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Manithan Movie Review

After a number of rom-coms with Santhanam and an action flick, Udhayanidhi Stalin is back on the silver screen with Manithan which falls under the courtroom drama genre, something that he is new to. Director I.Ahmed, who gave us the breezy entertainer Endrendrum Punnagai, wields the megaphone for Manithan which is a remake of the 2013 super hit Hindi film, Jolly LLB.

Apart from Udhay, the film boasts a plethora of talents such as Hansika, Aishwarya Rajesh, Prakash Raj, Radharavi, Vivek and others. As far as the technical crew is concerned, the tunes are composed by the hot and happening Santhosh Narayanan and cinematography is by R.Madhi. Just like all the films he has starred in, this too has been produced by Udhay’s home banner, Red Giant Movies.

Manithan is the story of Sakthi (Udhayanidhi Stalin), a struggling lawyer who tries to make his mark in order to win his girlfriend’s (Hansika) hand by wooing her father. Situation forces him to reach Chennai where he locks horns with a much experienced lawyer Adisheshan (Prakash Raj) in the form of a hit-and-run case. What Sakthi starts as a gimmick to gain publicity and make money transforms him into a responsible lawyer who ends up fighting for the justice of needy people. Who wins the case and whether justice is served to those with truth on their side forms the rest of this story.

This is Udhay’s 5th film as a hero and his acting skills have improved exponentially. Be it the scenes where he’s a fame hungry youth or the ones where he tries to win the case to help the affected lot, he emotes really well and his acting doesn’t look artificial even in close up shots. Hansika is at her usual bubbly best and executes her role perfectly. Aishwarya Rajesh, as a honest reporter, does a decent job. Vivekh, as Udhay’s uncle provides the comic relief and his comedy with his body language is as good as the one with dialogues.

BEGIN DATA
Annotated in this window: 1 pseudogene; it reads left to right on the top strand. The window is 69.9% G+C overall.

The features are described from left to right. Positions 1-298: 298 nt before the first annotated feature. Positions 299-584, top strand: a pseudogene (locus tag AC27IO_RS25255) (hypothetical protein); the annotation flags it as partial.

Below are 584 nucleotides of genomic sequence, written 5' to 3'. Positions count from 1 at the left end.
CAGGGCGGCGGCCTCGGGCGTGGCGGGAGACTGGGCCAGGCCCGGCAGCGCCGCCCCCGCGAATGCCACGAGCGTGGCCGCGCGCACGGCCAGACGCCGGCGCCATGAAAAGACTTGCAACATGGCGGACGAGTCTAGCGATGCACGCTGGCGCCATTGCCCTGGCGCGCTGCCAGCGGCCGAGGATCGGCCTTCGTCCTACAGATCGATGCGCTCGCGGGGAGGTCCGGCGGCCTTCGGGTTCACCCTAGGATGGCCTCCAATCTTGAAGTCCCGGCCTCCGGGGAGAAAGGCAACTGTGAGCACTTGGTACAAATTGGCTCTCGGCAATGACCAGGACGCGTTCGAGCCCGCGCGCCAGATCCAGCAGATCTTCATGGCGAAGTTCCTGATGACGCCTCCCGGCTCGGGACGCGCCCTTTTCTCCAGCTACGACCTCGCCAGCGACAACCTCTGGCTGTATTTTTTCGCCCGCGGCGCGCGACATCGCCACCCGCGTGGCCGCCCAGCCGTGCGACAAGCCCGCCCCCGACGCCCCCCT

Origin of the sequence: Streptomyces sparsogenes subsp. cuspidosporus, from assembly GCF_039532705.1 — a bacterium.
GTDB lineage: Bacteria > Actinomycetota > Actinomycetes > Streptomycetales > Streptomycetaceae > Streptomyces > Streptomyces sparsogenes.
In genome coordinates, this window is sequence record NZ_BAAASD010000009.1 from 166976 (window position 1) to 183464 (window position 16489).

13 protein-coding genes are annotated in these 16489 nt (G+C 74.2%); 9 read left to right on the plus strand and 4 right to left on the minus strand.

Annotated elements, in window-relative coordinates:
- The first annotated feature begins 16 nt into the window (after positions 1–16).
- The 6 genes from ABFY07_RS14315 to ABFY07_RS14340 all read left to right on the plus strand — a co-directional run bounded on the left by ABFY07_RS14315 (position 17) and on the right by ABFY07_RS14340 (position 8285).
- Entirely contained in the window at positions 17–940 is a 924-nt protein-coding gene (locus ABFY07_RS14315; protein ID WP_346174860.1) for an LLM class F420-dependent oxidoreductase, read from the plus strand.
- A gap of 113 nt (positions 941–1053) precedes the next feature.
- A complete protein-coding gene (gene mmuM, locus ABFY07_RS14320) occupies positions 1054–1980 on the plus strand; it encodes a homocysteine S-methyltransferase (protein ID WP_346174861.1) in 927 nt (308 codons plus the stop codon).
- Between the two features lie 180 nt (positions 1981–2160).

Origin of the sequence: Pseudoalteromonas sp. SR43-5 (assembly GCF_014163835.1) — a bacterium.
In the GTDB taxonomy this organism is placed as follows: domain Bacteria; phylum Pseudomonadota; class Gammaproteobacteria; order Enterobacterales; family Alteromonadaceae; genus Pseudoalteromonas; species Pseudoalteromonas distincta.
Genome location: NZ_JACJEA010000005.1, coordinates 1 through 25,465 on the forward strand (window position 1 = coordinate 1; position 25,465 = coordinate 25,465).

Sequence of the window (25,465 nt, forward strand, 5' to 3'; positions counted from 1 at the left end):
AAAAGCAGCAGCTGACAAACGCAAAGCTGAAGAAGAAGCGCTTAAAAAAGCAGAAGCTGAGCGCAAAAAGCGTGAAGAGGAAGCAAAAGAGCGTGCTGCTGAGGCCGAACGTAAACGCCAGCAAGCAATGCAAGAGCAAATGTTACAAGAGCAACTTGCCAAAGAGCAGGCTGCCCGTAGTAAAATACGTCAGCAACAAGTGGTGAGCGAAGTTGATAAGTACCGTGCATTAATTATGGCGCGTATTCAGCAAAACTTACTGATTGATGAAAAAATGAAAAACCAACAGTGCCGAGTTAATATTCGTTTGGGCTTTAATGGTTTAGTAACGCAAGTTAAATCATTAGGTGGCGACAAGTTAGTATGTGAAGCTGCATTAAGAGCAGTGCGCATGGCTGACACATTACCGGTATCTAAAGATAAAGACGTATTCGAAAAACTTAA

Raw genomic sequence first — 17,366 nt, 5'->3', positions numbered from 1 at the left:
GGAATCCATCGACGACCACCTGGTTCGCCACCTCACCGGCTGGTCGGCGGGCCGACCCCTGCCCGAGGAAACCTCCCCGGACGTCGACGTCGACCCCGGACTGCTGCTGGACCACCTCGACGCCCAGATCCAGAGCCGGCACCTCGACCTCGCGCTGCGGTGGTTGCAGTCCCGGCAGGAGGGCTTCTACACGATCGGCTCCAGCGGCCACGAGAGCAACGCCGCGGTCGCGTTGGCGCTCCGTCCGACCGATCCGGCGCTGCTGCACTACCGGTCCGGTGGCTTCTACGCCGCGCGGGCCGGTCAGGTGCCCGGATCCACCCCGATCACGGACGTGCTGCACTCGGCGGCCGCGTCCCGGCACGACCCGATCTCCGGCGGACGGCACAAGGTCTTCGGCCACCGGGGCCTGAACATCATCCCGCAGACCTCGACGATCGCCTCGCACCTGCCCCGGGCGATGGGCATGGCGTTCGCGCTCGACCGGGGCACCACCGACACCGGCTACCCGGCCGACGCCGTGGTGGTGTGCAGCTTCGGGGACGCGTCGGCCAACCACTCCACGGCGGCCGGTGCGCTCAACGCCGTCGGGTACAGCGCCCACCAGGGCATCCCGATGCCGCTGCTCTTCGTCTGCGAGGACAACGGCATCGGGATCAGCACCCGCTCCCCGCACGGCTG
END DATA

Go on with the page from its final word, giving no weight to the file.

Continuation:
It’s the veteran actors Prakash Raj and Radharavi who steals the show with their stellar performances. Prakash Raj, as the lawyer of the opposite side shows his experience with some impeccable acting. Radharavi on the other hand, as the judge, does his usual best with some laid back dialogues sprinkled with sarcasm.

The first half takes its time to establish the storyline and only a couple of minutes before intermission, the story gains speed. Ahmed, who’s known for his racy screenplay has proved his mettle with the second half. His choice of actors is exemplary and even the extras look apt in their characters.

Cinematography is excellent and Madhi has done a good job with the camera. The songs don’t do much in supporting the flow of the film. Editing, especially in the second half, is sharp.

Overall, the film delivers a heartfelt message without deviating away from the commercial elements which makes it a delightful watch. Outstanding performances and interesting court scenes makes Manithan the best Udhay film till date and a clean family entertainer to be watched and enjoyed.



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